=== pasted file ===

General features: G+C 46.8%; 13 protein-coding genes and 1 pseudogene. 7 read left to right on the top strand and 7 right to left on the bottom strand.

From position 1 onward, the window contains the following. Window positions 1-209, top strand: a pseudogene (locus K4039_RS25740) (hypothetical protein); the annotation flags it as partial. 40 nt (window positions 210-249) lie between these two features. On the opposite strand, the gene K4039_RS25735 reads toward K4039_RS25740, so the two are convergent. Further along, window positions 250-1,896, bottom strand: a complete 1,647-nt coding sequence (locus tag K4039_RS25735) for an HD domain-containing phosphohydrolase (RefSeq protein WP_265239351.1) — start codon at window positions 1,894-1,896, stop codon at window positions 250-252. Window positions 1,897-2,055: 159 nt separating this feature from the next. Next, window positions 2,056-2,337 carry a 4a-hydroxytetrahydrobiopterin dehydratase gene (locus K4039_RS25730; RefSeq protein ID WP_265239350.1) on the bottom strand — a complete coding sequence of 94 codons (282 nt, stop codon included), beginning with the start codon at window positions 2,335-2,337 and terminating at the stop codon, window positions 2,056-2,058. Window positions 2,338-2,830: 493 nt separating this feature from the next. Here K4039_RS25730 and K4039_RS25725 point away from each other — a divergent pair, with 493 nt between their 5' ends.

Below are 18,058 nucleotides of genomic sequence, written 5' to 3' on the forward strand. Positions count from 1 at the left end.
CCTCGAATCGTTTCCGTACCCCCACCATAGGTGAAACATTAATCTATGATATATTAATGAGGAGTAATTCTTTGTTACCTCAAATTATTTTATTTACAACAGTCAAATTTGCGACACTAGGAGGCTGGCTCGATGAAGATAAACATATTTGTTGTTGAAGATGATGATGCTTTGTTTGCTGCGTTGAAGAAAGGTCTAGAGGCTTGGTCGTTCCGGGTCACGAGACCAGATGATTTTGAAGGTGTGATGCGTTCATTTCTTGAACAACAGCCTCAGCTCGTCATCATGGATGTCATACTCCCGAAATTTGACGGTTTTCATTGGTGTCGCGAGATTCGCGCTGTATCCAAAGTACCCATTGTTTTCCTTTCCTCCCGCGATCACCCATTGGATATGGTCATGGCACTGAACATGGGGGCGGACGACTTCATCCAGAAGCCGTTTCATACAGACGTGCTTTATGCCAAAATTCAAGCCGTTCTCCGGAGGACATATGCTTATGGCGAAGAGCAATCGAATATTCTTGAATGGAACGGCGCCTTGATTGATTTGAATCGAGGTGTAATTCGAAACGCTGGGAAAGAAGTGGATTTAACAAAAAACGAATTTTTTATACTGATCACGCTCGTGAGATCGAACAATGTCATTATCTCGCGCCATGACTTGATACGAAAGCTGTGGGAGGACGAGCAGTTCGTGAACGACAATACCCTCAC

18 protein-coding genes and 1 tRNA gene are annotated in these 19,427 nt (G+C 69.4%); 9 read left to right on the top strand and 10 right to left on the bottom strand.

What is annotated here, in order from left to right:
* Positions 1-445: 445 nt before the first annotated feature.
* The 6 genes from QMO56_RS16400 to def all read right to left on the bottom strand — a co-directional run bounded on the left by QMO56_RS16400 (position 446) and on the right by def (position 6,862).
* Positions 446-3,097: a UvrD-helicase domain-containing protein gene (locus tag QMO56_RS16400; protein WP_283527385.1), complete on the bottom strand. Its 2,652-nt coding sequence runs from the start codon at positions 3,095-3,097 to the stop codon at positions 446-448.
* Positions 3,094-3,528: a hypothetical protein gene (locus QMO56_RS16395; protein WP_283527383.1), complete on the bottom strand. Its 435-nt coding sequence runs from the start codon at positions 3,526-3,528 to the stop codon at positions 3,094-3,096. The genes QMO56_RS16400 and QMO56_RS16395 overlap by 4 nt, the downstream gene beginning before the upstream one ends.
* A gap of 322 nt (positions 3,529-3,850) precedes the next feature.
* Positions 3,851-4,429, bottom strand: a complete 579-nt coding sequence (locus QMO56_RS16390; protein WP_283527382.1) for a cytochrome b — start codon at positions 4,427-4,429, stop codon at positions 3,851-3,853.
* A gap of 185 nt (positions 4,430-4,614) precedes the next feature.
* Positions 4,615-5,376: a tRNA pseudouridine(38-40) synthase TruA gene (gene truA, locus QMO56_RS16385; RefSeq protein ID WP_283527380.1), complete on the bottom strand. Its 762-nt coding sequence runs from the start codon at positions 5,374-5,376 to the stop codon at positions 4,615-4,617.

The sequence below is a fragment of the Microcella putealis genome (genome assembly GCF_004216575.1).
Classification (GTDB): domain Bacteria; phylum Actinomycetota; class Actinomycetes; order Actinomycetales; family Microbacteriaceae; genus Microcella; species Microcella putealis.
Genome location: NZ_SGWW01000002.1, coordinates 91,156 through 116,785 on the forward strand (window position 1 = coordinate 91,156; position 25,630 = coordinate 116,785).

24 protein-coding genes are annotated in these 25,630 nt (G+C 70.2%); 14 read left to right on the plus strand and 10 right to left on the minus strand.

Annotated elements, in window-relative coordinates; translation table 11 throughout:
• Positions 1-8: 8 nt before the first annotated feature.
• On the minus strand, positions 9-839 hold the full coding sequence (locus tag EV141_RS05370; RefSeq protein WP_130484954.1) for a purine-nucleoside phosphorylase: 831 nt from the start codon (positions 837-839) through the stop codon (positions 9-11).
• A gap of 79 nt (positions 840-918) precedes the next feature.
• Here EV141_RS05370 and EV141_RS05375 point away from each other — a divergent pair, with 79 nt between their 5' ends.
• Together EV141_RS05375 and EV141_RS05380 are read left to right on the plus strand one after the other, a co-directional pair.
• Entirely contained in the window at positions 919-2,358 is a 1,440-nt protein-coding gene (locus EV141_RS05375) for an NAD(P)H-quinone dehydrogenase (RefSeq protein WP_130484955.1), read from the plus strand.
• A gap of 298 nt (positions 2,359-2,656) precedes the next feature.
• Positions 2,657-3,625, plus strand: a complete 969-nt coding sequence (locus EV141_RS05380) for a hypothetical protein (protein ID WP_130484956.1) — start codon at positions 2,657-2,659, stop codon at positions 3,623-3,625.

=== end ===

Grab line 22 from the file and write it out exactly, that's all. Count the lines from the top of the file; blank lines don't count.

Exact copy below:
• A gap of 79 nt (positions 840-918) precedes the next feature.